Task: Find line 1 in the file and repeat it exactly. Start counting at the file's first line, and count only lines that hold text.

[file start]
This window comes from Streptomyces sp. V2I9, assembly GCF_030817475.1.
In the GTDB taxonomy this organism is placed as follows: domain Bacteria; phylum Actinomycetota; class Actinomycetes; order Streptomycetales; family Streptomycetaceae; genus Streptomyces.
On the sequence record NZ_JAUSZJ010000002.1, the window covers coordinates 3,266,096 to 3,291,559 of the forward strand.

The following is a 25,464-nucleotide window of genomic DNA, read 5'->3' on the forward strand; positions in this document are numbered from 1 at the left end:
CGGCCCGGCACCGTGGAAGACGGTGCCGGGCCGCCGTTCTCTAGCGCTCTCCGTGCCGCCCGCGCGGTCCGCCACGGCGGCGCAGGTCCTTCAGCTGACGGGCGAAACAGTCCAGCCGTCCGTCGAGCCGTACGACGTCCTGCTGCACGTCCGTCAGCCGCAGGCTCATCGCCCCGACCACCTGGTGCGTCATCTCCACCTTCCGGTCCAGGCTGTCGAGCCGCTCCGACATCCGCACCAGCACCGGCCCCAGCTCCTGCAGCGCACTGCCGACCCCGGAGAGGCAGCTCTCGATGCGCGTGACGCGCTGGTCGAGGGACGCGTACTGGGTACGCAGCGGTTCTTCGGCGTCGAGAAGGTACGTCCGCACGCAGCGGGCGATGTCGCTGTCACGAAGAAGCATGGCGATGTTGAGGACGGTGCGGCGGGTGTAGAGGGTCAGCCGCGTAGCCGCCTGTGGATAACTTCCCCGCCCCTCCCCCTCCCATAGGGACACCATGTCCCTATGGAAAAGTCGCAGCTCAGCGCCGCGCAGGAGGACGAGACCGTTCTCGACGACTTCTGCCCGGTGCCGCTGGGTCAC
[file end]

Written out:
This window comes from Streptomyces sp. V2I9, assembly GCF_030817475.1.